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Summer Temperature over the Tibetan Plateau Modulated by Atlantic Multidecadal Variability

Journal article
Authors C. M. Shi
C. Sun
G. C. Wu
X. C. Wu
Deliang Chen
V. Masson-Delmotte
J. P. Li
J. Q. Xue
Z. S. Li
D. Y. Ji
J. Zhang
Z. X. Fan
M. G. Shen
L. F. Shu
P. Ciais
Published in Journal of Climate
Volume 32
Issue 13
Pages 4055-4067
ISSN 0894-8755
Publication year 2019
Published at Department of Earth Sciences
Pages 4055-4067
Language en
Keywords Atlantic Ocean, Atmosphere-ocean interaction, Paleoclimate, Temperature, Multidecadal variability, ice core, surface-temperature, tropical atlantic, crust software, north-atlantic, climate-change, oscillation, monsoon, record, implementation
Subject categories Earth and Related Environmental Sciences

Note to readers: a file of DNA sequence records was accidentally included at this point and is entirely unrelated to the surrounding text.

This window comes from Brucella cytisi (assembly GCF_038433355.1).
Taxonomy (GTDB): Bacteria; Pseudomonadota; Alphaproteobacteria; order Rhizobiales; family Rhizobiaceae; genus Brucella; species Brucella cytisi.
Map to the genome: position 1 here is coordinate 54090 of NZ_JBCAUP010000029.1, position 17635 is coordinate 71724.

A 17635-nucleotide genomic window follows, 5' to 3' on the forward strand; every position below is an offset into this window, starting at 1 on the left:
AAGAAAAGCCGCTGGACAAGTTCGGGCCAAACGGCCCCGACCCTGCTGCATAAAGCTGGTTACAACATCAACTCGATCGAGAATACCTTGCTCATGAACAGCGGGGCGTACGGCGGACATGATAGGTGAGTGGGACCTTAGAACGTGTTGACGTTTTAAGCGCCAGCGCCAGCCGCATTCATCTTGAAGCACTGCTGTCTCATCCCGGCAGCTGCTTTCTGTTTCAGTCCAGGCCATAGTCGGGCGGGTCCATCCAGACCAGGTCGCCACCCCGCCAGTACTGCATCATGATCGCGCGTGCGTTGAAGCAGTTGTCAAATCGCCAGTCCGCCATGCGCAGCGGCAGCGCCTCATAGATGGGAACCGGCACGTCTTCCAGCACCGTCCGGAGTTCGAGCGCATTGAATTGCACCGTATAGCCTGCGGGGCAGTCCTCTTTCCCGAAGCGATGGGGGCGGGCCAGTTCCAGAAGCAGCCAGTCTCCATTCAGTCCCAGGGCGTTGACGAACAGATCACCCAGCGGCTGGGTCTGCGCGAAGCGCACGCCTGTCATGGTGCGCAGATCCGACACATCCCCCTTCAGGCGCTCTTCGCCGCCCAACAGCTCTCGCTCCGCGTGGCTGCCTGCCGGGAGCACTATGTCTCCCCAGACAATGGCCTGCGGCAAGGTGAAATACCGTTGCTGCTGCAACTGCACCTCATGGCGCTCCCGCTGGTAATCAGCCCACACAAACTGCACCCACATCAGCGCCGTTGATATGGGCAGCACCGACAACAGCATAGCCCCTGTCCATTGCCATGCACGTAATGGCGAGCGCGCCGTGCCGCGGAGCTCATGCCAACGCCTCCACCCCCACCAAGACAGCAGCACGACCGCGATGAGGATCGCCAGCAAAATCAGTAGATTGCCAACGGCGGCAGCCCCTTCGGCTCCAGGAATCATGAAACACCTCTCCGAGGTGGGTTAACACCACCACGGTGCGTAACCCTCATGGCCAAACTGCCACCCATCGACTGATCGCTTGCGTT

Rapid warming has led to an aggregated environmental degradation over the Tibetan Plateau (TP) in the last few decades, including accelerated glacier retreat, early snowmelt, permafrost degradation, and forest fire occurrence. Attribution of this warming in recent decades has mainly been focused on anthropogenic forcing. Yet, linkages to the Atlantic multidecadal variability (AMV), an essential part of the climate system causing decadal to centennial fluctuations of temperature, remains poorly understood for the TP, especially at long time scales. Using well-replicated tree-ring width records, we reconstructed 358 years of summer minimum temperature (MinT) of the whole TP. This reconstruction matches the recent warming signal recorded since the 1980s, and captures 63% of the variance in 1950-2005 instrumental records. A teleconnection from the North Atlantic to the TP is further identified based in observations and simulations with an atmospheric general circulation model (AGCM). We propose that half of the multidecadal variability of TP summer MinT can be explained by the AMV over the past three and a half centuries. Both observations and AGCM simulations indicate that the AMV warm phase induces a zonal dipole response in sea level pressure across the Atlantic-Eurasia region, with anomalously high surface pressure and corresponding downward atmospheric motion over the TP. We propose that the descending motion during warm AMV phases causes negative rainfall and positive temperature anomalies over the TP. Our findings highlight that the AMV plays a role in the multidecadal temperature variability over the TP.

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